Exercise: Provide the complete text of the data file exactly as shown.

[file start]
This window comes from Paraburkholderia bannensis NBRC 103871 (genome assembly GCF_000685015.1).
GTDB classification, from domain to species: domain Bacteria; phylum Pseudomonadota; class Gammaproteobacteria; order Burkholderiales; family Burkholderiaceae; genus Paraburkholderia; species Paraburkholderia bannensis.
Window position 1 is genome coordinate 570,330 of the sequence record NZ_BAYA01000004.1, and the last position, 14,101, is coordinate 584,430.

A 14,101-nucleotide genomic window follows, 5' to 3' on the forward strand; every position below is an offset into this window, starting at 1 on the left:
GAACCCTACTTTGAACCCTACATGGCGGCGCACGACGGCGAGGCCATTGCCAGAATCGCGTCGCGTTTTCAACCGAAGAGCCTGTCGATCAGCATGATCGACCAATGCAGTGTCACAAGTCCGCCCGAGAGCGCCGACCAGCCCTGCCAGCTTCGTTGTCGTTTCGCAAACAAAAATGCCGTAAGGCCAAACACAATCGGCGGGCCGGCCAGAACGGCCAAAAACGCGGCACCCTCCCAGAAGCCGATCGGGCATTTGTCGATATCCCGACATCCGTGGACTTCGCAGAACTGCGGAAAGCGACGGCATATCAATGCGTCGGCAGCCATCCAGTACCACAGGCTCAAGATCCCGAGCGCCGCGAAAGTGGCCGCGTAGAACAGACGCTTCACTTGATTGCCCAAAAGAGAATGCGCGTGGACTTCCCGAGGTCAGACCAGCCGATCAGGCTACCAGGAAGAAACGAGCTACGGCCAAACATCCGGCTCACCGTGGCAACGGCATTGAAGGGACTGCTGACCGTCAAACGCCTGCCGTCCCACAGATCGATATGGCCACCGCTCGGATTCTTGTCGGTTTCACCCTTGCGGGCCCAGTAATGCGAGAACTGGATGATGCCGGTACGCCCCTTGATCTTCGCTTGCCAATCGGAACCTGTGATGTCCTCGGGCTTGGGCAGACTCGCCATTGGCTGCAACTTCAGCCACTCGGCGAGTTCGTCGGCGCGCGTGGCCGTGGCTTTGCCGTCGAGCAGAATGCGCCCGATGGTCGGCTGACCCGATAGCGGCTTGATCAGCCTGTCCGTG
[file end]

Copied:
This window comes from Paraburkholderia bannensis NBRC 103871 (genome assembly GCF_000685015.1).
GTDB classification, from domain to species: domain Bacteria; phylum Pseudomonadota; class Gammaproteobacteria; order Burkholderiales; family Burkholderiaceae; genus Paraburkholderia; species Paraburkholderia bannensis.
Window position 1 is genome coordinate 570,330 of the sequence record NZ_BAYA01000004.1, and the last position, 14,101, is coordinate 584,430.

A 14,101-nucleotide genomic window follows, 5' to 3' on the forward strand; every position below is an offset into this window, starting at 1 on the left:
GAACCCTACTTTGAACCCTACATGGCGGCGCACGACGGCGAGGCCATTGCCAGAATCGCGTCGCGTTTTCAACCGAAGAGCCTGTCGATCAGCATGATCGACCAATGCAGTGTCACAAGTCCGCCCGAGAGCGCCGACCAGCCCTGCCAGCTTCGTTGTCGTTTCGCAAACAAAAATGCCGTAAGGCCAAACACAATCGGCGGGCCGGCCAGAACGGCCAAAAACGCGGCACCCTCCCAGAAGCCGATCGGGCATTTGTCGATATCCCGACATCCGTGGACTTCGCAGAACTGCGGAAAGCGACGGCATATCAATGCGTCGGCAGCCATCCAGTACCACAGGCTCAAGATCCCGAGCGCCGCGAAAGTGGCCGCGTAGAACAGACGCTTCACTTGATTGCCCAAAAGAGAATGCGCGTGGACTTCCCGAGGTCAGACCAGCCGATCAGGCTACCAGGAAGAAACGAGCTACGGCCAAACATCCGGCTCACCGTGGCAACGGCATTGAAGGGACTGCTGACCGTCAAACGCCTGCCGTCCCACAGATCGATATGGCCACCGCTCGGATTCTTGTCGGTTTCACCCTTGCGGGCCCAGTAATGCGAGAACTGGATGATGCCGGTACGCCCCTTGATCTTCGCTTGCCAATCGGAACCTGTGATGTCCTCGGGCTTGGGCAGACTCGCCATTGGCTGCAACTTCAGCCACTCGGCGAGTTCGTCGGCGCGCGTGGCCGTGGCTTTGCCGTCGAGCAGAATGCGCCCGATGGTCGGCTGACCCGATAGCGGCTTGATCAGCCTGTCCGTG